I see a lot of new wedding photographers making the same mistakes. As a professional Wedding Photographer, these are the 6 biggest mistakes I see new wedding photographers making and what they should do to fix them.
1 They have GAS (Gear acquisition syndrome)
As the husband of a medical professional I'm told this is a pretty serious condition. we lust after the photos pros take with their Nikon D4s's or their Canon 85mm f1.2 lenses with large light setups and it's easy to think you need every piece of gear they have plus backups unless you want to get laughed out of town. But you can't grow until you realize that the best camera is the one you have with you, like chase Jarvis said. There are YouTube videos where pros are given cheap or even toy cameras to prove that It's not the gear that makes the photographer, it's the skill and experience that makes the pro. So forget about megapixels. Seriously. Weddings have been shot on iPhones and look awesome. I don't want to hear that your Canon t3i isn't good enough to get started.
2 They are scared to take control
No matter how well planed out a wedding is, at some point something will go wrong. Maybe someone will be late, or something didn't show up and someone has to go get a replacement or a barrage of other show stoping issues. When you are starting off you most likely won't be working with a wedding planner or coordinators to keep everyone on time. As the photographer you become the one trusted to make sure that every thing runs smoothly. Sometimes you will be running late and a someone will suggest you all go outside and take a few photos. But you know that some of the groomsmen have had a few to many to drink and getting everyone outside would waste a lot of time and just isn't feasible. You have to be the one to say, I think we can get the shot right here and be confident in your abilities.
3 They will miss the shot because it's not technically perfect.
The first wedding I shot I made all of these rookie mistakes but this one I regret the most. I wanted the best image quality so I shot the whole wedding at my cameras lowest ISO, 100. See I thought that the client would appreciate the image quality more than being able to capture a good moment... Like a fist dance. That's right. I shot the entire first dance at a shutter speed of 1/2 of a second. When I gave the photos to the client I couldn't understand why they were upset that everyone of their first dance photos were blurry, couldn't they see how beautiful the grain structure was?? I quickly learned that every single bride would choose a grainy photo over a blurry photo. I stopped worrying about my iso and focused on getting the shot.
4 They stop trying to wow the client.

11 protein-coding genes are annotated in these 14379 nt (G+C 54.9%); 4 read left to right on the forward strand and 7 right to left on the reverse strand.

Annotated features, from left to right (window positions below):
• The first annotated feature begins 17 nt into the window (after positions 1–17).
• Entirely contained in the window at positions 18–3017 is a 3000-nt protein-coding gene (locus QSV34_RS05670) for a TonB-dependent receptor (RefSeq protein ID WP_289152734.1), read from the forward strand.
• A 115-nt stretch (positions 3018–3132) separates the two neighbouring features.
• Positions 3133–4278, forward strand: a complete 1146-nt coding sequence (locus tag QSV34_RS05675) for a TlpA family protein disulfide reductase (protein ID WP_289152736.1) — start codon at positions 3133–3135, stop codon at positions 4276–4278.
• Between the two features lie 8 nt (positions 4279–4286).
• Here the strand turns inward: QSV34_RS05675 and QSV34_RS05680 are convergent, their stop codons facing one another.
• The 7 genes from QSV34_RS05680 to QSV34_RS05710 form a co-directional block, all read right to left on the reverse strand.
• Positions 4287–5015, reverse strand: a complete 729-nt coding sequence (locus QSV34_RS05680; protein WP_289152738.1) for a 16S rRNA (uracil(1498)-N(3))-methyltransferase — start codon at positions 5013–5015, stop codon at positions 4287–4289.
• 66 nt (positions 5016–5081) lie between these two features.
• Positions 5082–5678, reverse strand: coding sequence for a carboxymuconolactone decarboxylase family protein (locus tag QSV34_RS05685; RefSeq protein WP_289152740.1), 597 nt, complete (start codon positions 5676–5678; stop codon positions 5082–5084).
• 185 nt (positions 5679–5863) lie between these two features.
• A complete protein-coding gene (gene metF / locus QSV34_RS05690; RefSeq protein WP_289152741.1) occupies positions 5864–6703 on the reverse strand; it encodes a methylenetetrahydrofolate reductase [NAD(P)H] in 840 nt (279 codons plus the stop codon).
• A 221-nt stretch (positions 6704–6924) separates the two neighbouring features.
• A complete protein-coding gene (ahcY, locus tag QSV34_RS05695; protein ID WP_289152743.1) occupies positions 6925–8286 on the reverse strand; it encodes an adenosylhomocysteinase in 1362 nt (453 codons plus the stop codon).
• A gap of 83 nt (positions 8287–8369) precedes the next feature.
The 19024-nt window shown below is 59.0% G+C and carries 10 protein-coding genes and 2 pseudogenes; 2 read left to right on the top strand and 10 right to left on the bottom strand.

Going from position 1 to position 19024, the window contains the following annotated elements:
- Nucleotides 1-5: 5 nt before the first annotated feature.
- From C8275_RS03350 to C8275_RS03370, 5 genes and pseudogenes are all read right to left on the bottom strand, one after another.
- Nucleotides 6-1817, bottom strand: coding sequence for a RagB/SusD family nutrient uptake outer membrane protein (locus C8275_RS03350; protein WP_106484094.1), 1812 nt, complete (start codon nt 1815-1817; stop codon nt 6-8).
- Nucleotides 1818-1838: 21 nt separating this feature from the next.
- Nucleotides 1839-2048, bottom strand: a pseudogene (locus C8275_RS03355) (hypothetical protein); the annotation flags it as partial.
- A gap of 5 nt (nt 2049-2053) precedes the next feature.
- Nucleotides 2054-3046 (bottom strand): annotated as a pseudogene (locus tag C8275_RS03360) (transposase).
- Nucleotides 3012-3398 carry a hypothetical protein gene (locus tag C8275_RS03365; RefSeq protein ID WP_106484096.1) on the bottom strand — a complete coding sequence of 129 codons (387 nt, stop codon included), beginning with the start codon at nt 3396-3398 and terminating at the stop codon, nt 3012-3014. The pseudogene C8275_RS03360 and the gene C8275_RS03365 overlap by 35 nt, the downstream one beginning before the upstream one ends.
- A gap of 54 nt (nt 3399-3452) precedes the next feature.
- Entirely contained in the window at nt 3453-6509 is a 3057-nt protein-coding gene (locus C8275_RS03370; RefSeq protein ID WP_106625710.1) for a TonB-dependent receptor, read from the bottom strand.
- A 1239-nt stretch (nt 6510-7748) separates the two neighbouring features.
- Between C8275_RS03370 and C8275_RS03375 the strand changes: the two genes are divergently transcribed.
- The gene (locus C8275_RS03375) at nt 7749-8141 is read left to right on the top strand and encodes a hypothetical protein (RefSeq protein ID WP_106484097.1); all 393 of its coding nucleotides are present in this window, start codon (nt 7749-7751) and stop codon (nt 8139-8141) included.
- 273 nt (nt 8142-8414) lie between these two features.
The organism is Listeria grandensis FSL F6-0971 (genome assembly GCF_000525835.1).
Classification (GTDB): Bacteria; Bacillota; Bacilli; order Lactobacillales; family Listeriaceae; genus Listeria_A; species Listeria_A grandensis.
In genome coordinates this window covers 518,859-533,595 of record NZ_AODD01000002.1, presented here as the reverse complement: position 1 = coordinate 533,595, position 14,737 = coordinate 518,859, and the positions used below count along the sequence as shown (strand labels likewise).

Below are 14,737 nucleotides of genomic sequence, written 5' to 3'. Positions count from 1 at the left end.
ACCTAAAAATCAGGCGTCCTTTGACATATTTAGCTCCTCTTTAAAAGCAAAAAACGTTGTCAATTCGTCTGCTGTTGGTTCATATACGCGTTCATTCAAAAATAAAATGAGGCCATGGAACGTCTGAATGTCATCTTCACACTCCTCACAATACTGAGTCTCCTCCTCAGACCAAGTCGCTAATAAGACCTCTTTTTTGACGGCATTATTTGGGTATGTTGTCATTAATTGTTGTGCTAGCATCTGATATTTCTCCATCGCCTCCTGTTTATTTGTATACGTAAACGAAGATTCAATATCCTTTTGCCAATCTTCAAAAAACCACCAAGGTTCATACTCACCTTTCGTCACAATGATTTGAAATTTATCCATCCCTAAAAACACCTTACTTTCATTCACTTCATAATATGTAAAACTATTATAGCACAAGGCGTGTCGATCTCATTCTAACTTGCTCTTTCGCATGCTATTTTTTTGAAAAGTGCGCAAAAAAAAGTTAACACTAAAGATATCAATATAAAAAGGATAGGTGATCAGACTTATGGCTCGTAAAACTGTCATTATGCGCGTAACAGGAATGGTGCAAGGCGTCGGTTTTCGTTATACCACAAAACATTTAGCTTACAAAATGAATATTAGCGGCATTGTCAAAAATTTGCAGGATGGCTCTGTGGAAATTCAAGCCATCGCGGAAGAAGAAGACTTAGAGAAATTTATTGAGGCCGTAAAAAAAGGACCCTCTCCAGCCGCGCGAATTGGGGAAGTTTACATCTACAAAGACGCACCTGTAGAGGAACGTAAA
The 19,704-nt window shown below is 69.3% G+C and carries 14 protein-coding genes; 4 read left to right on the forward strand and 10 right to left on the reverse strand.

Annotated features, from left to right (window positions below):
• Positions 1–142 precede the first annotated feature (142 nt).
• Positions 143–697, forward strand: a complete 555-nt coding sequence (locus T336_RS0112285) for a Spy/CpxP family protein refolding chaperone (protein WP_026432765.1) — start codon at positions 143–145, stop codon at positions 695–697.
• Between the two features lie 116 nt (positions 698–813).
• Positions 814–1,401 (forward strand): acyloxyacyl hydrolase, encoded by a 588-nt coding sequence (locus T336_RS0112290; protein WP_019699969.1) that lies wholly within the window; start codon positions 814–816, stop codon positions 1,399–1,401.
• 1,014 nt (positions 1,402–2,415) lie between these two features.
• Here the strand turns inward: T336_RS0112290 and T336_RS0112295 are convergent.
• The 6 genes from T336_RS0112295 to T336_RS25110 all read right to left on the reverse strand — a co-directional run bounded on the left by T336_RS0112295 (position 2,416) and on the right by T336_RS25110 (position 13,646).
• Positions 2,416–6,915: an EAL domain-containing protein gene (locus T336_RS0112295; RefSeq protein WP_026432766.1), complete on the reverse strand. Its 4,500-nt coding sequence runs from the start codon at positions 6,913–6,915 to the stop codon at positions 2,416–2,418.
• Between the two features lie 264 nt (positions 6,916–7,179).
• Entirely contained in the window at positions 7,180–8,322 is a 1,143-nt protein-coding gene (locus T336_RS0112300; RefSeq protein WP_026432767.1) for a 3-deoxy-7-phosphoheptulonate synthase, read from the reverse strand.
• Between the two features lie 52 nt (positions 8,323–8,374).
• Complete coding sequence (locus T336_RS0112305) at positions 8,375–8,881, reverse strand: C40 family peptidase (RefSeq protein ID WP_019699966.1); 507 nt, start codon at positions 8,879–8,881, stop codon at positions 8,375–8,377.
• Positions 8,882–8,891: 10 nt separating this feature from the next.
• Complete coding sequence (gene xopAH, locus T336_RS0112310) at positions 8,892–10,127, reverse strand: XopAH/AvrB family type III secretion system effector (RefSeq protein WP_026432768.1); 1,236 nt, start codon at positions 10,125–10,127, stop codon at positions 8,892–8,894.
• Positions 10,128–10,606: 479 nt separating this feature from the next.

We spend so much time marketing and trying to attract new couples that when we get a booking it's easy to feel like the hardest part is over and you can be lazy until their wedding. But let me tell you something. If you email them periodically to check in on how the wedding planning is going or just to ask if they have any questions the couple will feel way more comfortable with you and since you will be spending more time with the bride on her wedding day than she will with her new husband, that trust is super important and will shine threw in the photos. Do you remember how good you felt the last time you got a hand written card in the mail? I bent you felt great! Send your couple a thank you card the day after their wedding. It will make them feel special and who knows they might post it on Facebook or Instagram and tag you! And everyone knows a referral is the easiest booking! Sign up for Animoto and make them a slideshow! Its $9 and not only gives your clients one more thing to share, but its fantastic for your SEO too! I wrote a whole article about how I use Animoto that you can read here!
5 They spend too much time editing!
After I delivered my first wedding, I wanted to give up. It took me a month to edit 640 photos. I knew I would get back logged quick if I didn't do something to speed it up. I would adjust exposure, contrast, highlights, shadows, saturation, sharpening, and of course add a vignette (duh) then I go to the next photo. Adjust exposure, contrast, highlights, shadows, saturation, sharpening, and add a vignette, then next photo. Over and over again. Stressing over a 1/10 of a stop of exposure or 1 point of contrast. The client will never know or care about the amount of sleep you lost over each individual edit. Honestly I found myself making a lot of the same edit so I created a custom preset in Lightroom to apply on import leaving just basic minor adjustments to be made. I have cut my editing time down by 3/4ths!
6 They are too uptight with the photos.
You are creative. Im creative. As photographers you have to be to stand out. Our photos are our art and it's easy to become protective of it. We write in our contracts that the clients can not manipulate the photos in any way because we are the paid professional. We are not getting paid for a days work. We are getting paid for the experience we have as well, and that includes time editing. Imagine someone buys a Van Gogh painting and says "You know what? I think this should be a sunny afternoon, not a starry night." Then paints over it with a childlike sunset destroying the masterpiece. Its easy to imagine with how easy Instagram and Facebook make it to put a filter over our photo that our clients will do just that. In essence ruining the photos we worked so hard to produce right? Heres the thing... Your'e not Van Gogh. It's not the same thing. In my experience once you get out of the sub $1500 range your clients will take what you do seriously and they stop putting filters over your photos. So don't take it to heart. It's just a stepping stone.
If you can grow out of these mistakes I guarantee you will be on the right path to successful wedding photographer.